What Can the International Community Do To Help Secure Aung San Suu Kyi's Freedom?

Posted by DipNote Bloggers
June 19, 2009
Aung San Suu Kyi Image Projected on European Parliament Building

The United States Government is concerned about the spurious charges that Burmese authorities have leveled against Aung San Suu Kyi. Aung San Suu Kyi celebrated her 64th birthday last week from Insein Prison – yet another sad reminder of the Burmese authorities’ attempts to suppress the democratic aspirations of the Burmese people.

We urge the regime to cease the unjustified prosecution of Aung San Suu Kyi. We join with the calls of the international community and urge her immediate release, along with the release of all the more than 2,100 political prisoners the Burmese regime currently holds.

What can the international community do to help secure Aung San Suu Kyi's freedom?

Comments

Comments

Charleston
|
Tennessee, USA
June 20, 2009

Charleston in Tennessee writes:

Listen to those Burmese who know the truth--who have the knowledge. They are in America. I am not talking about the U.S. Campaign for Burma, etc. I am speaking of those who truly fought, who were truly brutalized and who truly took part in the resistance. Find them! Ask them!

Peter
|
Netherlands
June 20, 2009

Peter in The Netherlands writes:

This can only be done by the U.S., through intense pressure, and not to bother about Russia and China, simply dictate democracy for also China and Russia and also European countries have lost the connection with democracy, freedom of speech.

Louis
|
United Kingdom
June 20, 2009

Louis in U.K. writes:

If we act as a united community it will help.

Donald
|
Virginia, USA
June 20, 2009

Donald in Virginia writes:

20 June 09

OLIVE BRANCH OF PEACE TO THE GOVERNMENT OF BURMA

The only way the United States will have positive results is by opening the gateway of communications to Burma on there level. We Americans always have one unique problem in the world, we tend to try and force ourselves on countries around the world and some just do not like Americans. Our views, policies, laws, religion, rights, privledges that other countries disagree with, or have had laws in their countries way before United States even became a nation. Who are we to dictate to the world our views, when they can just as easily say NO. We ofcourse would have to turn that around so they would be more eager to say YES. Whis means sending another team over to Burma and learn their customs, values and try to find common ground so we as a country, a Nation can build together towards the resolutions needed concerning those that have been taken as prisoners and get them released. Remebering what was said in the bible, The Lord Spoke these words, "I am the Lord thy God, "Brought thee out of the land of Egypt, out of the house of bondage, which was talking about the Jews and Mosses. The part that I will leave everyone with was the ending to the 10 Commandments where Mosses and God were on the mountain, the trumphets were sounded as lightning and thunder appeared. The sky was filled with smoke, which now might be Holy Smoke! So when it's thundering and lightning outside, always remember God is nearby. Also take some safety precautions as well, no jewelry or anything on your body that conducts power. I heard a woman in Florida was on the beach when a lightning bolt hit the woman on the neck, 5 miles away, the bolt was so intense, she was wearing a necklace and it fried around her neck, causing her to perish. Safety tips can also help people survive disasters!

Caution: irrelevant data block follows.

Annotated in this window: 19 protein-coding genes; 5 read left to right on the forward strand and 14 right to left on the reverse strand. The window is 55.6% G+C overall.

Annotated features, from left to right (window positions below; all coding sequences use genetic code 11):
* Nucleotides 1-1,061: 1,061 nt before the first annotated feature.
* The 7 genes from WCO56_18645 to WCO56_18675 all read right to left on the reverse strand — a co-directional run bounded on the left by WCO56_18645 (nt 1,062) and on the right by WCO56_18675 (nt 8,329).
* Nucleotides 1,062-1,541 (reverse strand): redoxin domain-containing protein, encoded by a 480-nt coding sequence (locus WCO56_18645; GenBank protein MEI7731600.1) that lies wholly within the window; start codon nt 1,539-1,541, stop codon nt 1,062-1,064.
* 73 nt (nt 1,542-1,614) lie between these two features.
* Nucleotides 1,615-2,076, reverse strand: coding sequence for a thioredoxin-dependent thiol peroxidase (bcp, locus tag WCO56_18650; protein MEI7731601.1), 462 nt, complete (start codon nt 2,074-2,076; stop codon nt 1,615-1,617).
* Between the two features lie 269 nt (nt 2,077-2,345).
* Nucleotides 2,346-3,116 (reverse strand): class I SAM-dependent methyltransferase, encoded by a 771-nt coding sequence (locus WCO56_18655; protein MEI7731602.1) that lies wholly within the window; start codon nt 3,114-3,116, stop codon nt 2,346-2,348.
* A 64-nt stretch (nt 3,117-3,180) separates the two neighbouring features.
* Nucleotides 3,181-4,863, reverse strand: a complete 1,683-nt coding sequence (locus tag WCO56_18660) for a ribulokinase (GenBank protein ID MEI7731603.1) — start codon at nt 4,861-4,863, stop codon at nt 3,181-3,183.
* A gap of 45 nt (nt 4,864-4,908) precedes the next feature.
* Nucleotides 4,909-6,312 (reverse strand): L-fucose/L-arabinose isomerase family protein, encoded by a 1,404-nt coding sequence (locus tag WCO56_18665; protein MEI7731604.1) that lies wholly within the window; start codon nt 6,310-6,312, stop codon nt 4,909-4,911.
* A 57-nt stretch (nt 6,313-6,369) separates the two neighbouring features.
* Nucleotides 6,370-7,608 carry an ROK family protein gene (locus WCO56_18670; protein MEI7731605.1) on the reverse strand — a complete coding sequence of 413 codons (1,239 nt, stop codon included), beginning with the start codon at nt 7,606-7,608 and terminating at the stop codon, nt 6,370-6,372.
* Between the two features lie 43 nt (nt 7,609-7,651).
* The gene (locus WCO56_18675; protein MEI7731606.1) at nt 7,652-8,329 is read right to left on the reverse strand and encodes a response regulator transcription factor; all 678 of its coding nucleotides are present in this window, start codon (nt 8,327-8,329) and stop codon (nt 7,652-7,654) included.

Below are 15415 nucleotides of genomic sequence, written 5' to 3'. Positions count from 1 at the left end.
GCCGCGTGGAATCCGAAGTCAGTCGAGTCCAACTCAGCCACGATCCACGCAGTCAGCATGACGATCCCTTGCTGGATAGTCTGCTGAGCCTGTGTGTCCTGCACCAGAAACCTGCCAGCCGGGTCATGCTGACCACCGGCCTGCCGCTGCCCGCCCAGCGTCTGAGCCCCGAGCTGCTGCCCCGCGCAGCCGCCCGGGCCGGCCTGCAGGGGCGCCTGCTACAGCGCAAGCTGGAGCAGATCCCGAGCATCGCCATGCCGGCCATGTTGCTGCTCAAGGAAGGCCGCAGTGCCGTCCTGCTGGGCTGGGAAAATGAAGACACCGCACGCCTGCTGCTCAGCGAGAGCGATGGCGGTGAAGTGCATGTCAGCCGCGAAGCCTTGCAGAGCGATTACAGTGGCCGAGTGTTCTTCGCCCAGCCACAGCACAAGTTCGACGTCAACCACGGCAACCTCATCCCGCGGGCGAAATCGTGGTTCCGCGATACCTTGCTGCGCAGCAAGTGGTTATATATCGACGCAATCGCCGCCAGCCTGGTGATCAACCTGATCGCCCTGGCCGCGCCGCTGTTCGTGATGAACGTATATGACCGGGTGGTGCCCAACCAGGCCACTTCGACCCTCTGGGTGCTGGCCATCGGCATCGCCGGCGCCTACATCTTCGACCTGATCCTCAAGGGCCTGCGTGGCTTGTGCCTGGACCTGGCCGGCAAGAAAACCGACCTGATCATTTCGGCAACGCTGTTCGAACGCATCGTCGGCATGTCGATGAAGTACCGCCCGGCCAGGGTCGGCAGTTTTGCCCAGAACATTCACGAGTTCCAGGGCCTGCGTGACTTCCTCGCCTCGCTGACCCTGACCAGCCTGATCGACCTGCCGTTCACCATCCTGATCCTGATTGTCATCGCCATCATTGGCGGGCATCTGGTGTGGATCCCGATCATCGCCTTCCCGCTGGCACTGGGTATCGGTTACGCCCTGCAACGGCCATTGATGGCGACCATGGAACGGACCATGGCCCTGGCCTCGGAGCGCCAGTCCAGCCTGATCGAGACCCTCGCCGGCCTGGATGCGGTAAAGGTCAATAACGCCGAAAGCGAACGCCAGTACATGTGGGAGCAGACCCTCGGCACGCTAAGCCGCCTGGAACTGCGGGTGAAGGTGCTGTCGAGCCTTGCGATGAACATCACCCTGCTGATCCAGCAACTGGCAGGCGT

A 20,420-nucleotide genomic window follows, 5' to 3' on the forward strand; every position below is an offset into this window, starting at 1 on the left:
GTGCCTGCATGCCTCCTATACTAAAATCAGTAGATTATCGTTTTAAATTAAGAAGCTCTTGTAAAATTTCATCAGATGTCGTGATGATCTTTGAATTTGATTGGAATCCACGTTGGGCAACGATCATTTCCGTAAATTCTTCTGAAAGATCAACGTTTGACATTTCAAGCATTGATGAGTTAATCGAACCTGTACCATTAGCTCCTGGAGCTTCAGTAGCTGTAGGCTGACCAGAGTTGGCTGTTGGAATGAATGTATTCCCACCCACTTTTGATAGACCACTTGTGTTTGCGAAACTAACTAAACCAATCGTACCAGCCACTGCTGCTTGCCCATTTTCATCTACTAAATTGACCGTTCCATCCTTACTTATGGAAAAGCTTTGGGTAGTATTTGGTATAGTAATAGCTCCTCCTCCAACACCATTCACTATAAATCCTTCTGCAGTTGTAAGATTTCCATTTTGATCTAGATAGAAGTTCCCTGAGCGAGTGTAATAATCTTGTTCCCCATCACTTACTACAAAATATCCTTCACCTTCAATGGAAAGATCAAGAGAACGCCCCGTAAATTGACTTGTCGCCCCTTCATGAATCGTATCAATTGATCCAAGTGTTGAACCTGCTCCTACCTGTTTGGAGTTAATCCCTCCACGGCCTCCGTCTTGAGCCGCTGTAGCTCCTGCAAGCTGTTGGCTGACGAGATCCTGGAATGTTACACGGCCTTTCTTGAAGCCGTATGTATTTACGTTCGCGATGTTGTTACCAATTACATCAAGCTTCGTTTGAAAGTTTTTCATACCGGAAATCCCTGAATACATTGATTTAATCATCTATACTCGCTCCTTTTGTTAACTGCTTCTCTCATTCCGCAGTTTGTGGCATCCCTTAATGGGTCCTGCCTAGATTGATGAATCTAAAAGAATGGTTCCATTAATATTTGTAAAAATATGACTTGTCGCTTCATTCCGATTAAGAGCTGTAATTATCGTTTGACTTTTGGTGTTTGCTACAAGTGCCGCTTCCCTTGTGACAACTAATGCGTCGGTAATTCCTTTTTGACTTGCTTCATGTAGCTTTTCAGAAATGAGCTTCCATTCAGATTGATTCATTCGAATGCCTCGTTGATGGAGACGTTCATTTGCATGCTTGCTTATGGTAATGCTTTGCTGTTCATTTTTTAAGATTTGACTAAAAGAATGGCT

Godbless and Peace on earth, Goodwill to mankind!!!

Charleston
|
Tennessee, USA
June 20, 2009

Charleston in Tennessee writes:

Obviously you know nothing of the Burmese regime. You might as well talk to the devil for the good it will do. The Burmese people have begged the U.S. for help and intervention for years.

Ari
|
Hawaii, USA
June 21, 2009

Ari in Hawaii writes:

Dear Colleagues,

ShALOHA from Hawaii...

This might be silly...What do those leaders like on a personal level? Do we know? Great food, entertainment? Give it to them...Or can we make a swap? Kyi is really a Pawn in a Bigger Chess game...Can we swap a piece for a piece, per se...Just ask what they want her her freedom...And have limits...

On a sadder note, albeit, if and when she dies...She as a Martyr will have a higher Voice that will destroy those leaders, eventually, and they know it...

In the Spiritual Realm if she is forced there...I PRAY that she becomes and Angel of GREAT Change for Hashem's good people globally-INDEED, AMEN.

Ari

Donald
|
Virginia, USA
June 21, 2009

Donald writes:

@ Charleston in Tennessee -- It doesn't really matter what I think, what matters is how people on earth can finally communicate without borders, without problems. Opening a door of communication is what it's all about. Having the right attitude, pressing forward, I'm sure the people of Burma have made their concerns known throughout the world, the problems they are experiencing with the Government. I say this again, we have to find common ground, a foothold that would allow our people to exchange good as to comparison what we all know happens in Burma. That is why I mentioned an OLIVE BRANCH FOR PEACE! It's to create a new bonding, bring in new life, establish a Diplomatic channel. I actually do know a thing or two about Burma, especially when the Japanese had invaded back in World War 2. Since my Grandfather from Great Britian, United Kingdom spent 5 years in Burma fighting as a British Soldier with heavy artillary against the Japanese. This can be verified with HMS.